Free Speech Activist Ejected from Parliamentary Hearing in Singapore

Published April 3, 2018

Han Hui Hui, a 26-year-old blogger from Singapore, was forcefully removed from a Select Committee hearing in Parliament by Singaporean officials on Thursday, March 29. The public hearing on “Deliberate Online Falsehoods” was scheduled from March 26 to March 29 to discuss Singapore’s new cybersecurity law, which was passed by Parliament in February of this year.

On the last day of the hearing, Hui Hui was seen in the audience, holding up a book titled, “Authoritarian Rule of Law – Legislation, Discourse and Legitimacy in Singapore.” On her blog, Hui Hui says she entered the room with what she was allowed to bring: 20 sheets of scrap paper and a pencil. When authorities asked for these items from her, Hui Hui explained that she “didn’t want to create a scene,” and handed over the items.

Hui Hui gives Loa her version of the story via text message: “After I gave the police my writing materials, they refused to let me listen to the hearing and manhandled me out of the room. There were three police officers, one grabbed my left arm, the other on my right arm and a third on my legs.” The officers reportedly dropped Hui Hui several times, exposing her body in the process.

 Three officers carrying Han Hui Hui out of the public hearing. Han Hui Hui’s  Blog .

Three officers carrying Han Hui Hui out of the public hearing. Han Hui Hui’s Blog.

After being carried out of the hearing, Hui Hui was locked in a room with ten police officers, while reporters waited outside. Hui Hui claims during this time, she asked for water and to use the toilet, but the officers refused. She then proceeded to use the toilet with two officers watching her during the process. An hour later, Hui Hui was moved to another room for interrogation. Hui Hui was eventually released, after spending more than three hours being interrogated.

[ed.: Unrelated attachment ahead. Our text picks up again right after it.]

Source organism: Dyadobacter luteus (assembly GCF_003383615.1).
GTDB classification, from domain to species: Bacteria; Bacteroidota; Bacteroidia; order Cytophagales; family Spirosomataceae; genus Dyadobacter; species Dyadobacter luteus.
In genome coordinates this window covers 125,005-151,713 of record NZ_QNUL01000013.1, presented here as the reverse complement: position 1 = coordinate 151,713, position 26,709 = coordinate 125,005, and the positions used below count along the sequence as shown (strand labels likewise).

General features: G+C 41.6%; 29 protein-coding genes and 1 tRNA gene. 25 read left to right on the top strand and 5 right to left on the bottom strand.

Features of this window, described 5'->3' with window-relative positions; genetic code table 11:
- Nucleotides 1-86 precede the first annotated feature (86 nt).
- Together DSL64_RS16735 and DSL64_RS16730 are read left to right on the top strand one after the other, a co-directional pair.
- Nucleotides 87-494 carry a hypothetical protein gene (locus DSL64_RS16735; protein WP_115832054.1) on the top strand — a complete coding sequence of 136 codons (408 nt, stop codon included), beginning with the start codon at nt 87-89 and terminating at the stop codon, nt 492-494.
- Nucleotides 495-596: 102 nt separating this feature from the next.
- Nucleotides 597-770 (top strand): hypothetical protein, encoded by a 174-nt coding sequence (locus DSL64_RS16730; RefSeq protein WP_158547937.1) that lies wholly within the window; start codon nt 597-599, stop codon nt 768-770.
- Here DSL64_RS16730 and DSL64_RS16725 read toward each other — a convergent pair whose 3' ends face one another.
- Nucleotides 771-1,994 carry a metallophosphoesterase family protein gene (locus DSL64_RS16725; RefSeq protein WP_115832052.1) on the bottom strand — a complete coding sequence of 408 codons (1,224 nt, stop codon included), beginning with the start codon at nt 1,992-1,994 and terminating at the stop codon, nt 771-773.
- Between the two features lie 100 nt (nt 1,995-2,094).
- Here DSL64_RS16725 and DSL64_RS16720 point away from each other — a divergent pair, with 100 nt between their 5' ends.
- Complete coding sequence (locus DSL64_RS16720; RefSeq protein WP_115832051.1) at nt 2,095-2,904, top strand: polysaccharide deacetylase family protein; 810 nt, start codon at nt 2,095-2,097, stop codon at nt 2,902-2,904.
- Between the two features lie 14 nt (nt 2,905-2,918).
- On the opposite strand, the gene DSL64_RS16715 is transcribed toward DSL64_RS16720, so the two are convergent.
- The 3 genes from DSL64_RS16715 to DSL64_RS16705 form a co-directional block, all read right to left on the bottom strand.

The officer’s mistreatment left her bloodied and bruised. In a text message to Loa, Hui Hui describes her injuries, which included scratches on her back, bruises on her arms, and bleeding where her skin had torn. Hui Hui believes video clips of the hearing were not released because they would show officers dropping her to the floor repeatedly.

This was not the first time Hui Hui has been detained by Singaporean police officers. In 2014, Hui Hui was detained and interrogated for eight hours regarding her participation in a march. During the interrogation, her notebook was seized and Hui Hui was not given access to legal counsel.

Singapore’s press freedom status is “not free” according to Freedom House, an independent watchdog organization. Hui Hui explained to Loa in a prior interview, that protests can only occur in a designated park and need to be registered in advance: “You have to either give a speech, or you’re holding a protest, or you’re singing, which is performance. You can only click one of the options. But, if you click speech, you will be charged for demonstration. And if you click demonstration and give a speech, you will be charged for giving a speech.”

On March 6, Hui Hui was invited via email to give oral evidence at the public hearing, which she accepted in order to voice her concerns about the status of free expression in Singapore. She was scheduled to speak on March 27, but the day before, she was informed her testimony would be pushed back. She was continually rescheduled until ultimately, Hui Hui was informed she would no longer be speaking. She instead decided to attend the public hearing as an audience member.